In the new HBO deadpan comedy series “Silicon Valley,” creator Mike Judge attempts to do for Internet startup culture what he has already done for North Texas suburbia (“King of the Hill”), teenage stoners (“Beavis and Butt-head”), and, of course, corporate drones everywhere (“Office Space”). Unfortunately, based on the first five episodes sent for review, “Silicon Valley” only hints at the hilariously subversive brilliance those projects displayed at their best.
Thomas Middleditch is Richard, a shy, nervous computer nerd laboring over a new app called Pied Piper that he’s developing at an incubator, a Silicon Valley home shared with several other guys working on apps of their own and overseen by obnoxious Erlich (T.J. Miller). After a couple of bullying “brogrammers” from the Internet giant Hooli’s get ahold of Richad’s app and discover how revolutionary it is, a bidding war erupts for his talents.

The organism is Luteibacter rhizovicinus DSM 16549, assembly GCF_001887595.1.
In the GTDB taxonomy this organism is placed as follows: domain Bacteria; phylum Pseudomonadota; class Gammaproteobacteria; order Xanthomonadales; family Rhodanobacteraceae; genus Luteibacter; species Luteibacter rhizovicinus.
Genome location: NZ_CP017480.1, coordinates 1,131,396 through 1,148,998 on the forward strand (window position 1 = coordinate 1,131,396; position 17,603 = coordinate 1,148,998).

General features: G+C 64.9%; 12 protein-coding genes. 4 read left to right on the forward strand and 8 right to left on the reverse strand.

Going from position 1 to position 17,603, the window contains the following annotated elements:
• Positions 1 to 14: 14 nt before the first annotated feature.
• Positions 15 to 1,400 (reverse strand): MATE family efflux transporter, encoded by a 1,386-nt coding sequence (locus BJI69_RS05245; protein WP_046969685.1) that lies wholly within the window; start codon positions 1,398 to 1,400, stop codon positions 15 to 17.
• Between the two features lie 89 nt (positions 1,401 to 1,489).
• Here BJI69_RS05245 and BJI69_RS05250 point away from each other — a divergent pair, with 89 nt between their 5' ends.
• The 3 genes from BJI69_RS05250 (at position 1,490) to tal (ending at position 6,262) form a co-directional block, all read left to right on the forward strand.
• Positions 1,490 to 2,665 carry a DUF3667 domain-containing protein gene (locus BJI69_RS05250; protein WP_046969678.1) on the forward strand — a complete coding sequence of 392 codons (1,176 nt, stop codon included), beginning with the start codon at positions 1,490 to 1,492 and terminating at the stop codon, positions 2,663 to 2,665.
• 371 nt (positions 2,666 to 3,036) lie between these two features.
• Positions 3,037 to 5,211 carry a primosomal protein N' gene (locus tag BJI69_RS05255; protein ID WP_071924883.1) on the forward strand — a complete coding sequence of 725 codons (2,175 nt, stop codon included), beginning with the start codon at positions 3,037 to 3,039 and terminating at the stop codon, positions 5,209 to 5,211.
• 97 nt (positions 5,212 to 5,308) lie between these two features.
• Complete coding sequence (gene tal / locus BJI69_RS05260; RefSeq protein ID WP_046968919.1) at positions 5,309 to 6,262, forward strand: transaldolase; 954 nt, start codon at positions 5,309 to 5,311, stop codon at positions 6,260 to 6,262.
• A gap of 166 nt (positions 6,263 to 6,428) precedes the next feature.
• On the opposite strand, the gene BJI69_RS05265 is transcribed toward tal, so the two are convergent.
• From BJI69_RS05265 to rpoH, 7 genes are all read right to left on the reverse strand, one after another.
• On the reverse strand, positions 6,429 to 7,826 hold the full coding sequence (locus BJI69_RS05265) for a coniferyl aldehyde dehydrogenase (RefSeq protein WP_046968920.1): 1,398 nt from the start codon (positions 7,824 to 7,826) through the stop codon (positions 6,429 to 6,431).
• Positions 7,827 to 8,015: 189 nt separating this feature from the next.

The owner of Hooli, Gavin Belson (Matt Ross, “Big Love”), wants to throw $10 million at him to buy it outright while rival tech visionary Peter Gregory (Christopher Evan Welch) wants to give him a lesser amount to fund a company that Richard would run. Against this backdrop, Richard has to deal with the rest of his nerd herd at the incubator, including his less talented best friend Big Head (Josh Brenner), who’s working on something that’s a more explicit version of the Tinder dating app. Then there’s Dinesh (Kumail Nanjiani), who doesn’t get along with Satanist-with-Christian-tendencies Gilfoyle (Martin Starr), and Erlich, who wants 10 percent of anything Richard earns.
There is some humor that works that’s pure Judge: “Don’t think of it as a cubicle. Just think of it as a neutral-colored enclosure, about yea high, around your workspace.” But much of it comes across as inside baseball — or, since we’re dealing with geek culture, kickball — that could leave those outside the tech loop scratching their heads.
Certainly, there are many issues “Silicon Valley” could tackle and mock — from the lack of women in both the corporate and social spheres to culture clashes between American-born and Asian-born programmers and engineers, as well as how non-tech locals who predated the boom are dealing with the changes. There are signs that “Silicon Valley” will grow into something a bit more broad-based.
These are inspired moments that show “Silicon Valley” has the potential to be much more than “The Big Bang Theory,” with more tech jargon and cruder sex jokes.